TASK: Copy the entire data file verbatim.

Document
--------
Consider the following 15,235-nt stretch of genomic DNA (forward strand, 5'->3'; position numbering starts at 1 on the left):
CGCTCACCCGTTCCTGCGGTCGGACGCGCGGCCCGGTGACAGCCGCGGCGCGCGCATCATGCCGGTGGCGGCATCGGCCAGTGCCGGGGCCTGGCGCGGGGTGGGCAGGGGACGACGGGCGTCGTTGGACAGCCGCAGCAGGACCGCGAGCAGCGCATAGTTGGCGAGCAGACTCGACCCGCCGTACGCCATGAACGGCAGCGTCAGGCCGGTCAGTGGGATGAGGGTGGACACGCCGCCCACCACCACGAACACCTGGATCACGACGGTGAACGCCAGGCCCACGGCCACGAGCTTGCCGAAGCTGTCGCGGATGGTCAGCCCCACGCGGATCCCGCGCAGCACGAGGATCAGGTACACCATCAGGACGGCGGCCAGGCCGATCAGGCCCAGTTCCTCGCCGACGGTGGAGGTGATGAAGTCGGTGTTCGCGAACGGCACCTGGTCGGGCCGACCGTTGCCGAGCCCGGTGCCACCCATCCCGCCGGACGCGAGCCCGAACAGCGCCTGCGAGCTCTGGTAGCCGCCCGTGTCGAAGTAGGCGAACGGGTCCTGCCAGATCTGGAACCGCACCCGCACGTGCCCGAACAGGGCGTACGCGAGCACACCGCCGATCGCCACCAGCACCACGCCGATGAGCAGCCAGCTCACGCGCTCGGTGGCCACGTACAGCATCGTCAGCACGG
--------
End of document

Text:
Consider the following 15,235-nt stretch of genomic DNA (forward strand, 5'->3'; position numbering starts at 1 on the left):
CGCTCACCCGTTCCTGCGGTCGGACGCGCGGCCCGGTGACAGCCGCGGCGCGCGCATCATGCCGGTGGCGGCATCGGCCAGTGCCGGGGCCTGGCGCGGGGTGGGCAGGGGACGACGGGCGTCGTTGGACAGCCGCAGCAGGACCGCGAGCAGCGCATAGTTGGCGAGCAGACTCGACCCGCCGTACGCCATGAACGGCAGCGTCAGGCCGGTCAGTGGGATGAGGGTGGACACGCCGCCCACCACCACGAACACCTGGATCACGACGGTGAACGCCAGGCCCACGGCCACGAGCTTGCCGAAGCTGTCGCGGATGGTCAGCCCCACGCGGATCCCGCGCAGCACGAGGATCAGGTACACCATCAGGACGGCGGCCAGGCCGATCAGGCCCAGTTCCTCGCCGACGGTGGAGGTGATGAAGTCGGTGTTCGCGAACGGCACCTGGTCGGGCCGACCGTTGCCGAGCCCGGTGCCACCCATCCCGCCGGACGCGAGCCCGAACAGCGCCTGCGAGCTCTGGTAGCCGCCCGTGTCGAAGTAGGCGAACGGGTCCTGCCAGATCTGGAACCGCACCCGCACGTGCCCGAACAGGGCGTACGCGAGCACACCGCCGATCGCCACCAGCACCACGCCGATGAGCAGCCAGCTCACGCGCTCGGTGGCCACGTACAGCATCGTCAGCACGG